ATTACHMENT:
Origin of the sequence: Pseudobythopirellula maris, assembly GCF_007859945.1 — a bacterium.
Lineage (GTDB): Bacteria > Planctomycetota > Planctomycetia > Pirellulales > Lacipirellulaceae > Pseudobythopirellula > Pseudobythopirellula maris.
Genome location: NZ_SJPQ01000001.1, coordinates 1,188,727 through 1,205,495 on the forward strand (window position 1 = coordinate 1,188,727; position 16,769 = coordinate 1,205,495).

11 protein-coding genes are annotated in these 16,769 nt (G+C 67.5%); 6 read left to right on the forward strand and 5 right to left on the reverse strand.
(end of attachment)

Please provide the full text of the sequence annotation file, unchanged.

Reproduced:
Origin of the sequence: Pseudobythopirellula maris, assembly GCF_007859945.1 — a bacterium.
Lineage (GTDB): Bacteria > Planctomycetota > Planctomycetia > Pirellulales > Lacipirellulaceae > Pseudobythopirellula > Pseudobythopirellula maris.
Genome location: NZ_SJPQ01000001.1, coordinates 1,188,727 through 1,205,495 on the forward strand (window position 1 = coordinate 1,188,727; position 16,769 = coordinate 1,205,495).

11 protein-coding genes are annotated in these 16,769 nt (G+C 67.5%); 6 read left to right on the forward strand and 5 right to left on the reverse strand.